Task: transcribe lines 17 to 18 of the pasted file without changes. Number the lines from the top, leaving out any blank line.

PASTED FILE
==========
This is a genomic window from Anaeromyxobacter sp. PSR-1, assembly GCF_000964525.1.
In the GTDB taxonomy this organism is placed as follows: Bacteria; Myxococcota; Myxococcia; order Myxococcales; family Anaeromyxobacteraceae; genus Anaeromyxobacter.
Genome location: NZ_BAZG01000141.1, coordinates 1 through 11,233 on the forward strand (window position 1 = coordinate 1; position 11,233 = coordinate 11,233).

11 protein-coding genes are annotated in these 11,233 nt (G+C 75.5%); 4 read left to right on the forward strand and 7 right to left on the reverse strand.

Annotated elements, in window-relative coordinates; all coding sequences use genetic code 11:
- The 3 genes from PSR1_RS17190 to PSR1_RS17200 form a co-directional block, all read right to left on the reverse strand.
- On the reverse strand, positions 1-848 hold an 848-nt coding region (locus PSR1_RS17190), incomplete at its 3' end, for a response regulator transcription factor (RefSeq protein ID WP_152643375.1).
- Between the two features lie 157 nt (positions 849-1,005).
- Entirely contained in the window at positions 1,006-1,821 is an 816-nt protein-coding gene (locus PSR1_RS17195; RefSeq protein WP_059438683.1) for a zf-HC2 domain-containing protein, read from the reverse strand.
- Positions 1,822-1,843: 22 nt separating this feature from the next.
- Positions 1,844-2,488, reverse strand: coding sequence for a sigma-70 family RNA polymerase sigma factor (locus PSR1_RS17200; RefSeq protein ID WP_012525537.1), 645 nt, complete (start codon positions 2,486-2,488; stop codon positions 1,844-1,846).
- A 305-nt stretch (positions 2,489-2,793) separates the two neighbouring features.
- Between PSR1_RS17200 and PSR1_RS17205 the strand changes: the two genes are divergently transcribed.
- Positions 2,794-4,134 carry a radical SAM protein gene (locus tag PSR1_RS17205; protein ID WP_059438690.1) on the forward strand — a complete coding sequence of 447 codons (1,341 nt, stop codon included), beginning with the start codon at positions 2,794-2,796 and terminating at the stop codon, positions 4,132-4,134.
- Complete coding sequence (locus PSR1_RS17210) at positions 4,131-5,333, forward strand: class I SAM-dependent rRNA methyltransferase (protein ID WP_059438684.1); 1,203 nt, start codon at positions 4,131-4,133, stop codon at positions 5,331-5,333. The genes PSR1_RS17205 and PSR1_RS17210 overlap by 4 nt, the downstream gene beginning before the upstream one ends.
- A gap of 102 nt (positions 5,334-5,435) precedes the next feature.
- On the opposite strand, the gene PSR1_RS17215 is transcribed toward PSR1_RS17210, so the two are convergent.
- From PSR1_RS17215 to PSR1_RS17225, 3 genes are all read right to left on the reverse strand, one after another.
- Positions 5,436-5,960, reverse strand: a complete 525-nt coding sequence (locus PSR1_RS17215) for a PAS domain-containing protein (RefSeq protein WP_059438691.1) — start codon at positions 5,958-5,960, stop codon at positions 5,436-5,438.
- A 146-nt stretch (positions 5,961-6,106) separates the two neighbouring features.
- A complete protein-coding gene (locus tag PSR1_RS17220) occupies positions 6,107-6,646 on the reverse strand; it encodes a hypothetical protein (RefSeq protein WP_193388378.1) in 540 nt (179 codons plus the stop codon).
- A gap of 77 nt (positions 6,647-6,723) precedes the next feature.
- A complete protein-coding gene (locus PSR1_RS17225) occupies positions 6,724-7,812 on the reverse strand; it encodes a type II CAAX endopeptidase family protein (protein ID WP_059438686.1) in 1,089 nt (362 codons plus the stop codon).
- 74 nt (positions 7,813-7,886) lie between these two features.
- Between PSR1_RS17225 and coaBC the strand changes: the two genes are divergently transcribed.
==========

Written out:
- On the opposite strand, the gene PSR1_RS17215 is transcribed toward PSR1_RS17210, so the two are convergent.
- From PSR1_RS17215 to PSR1_RS17225, 3 genes are all read right to left on the reverse strand, one after another.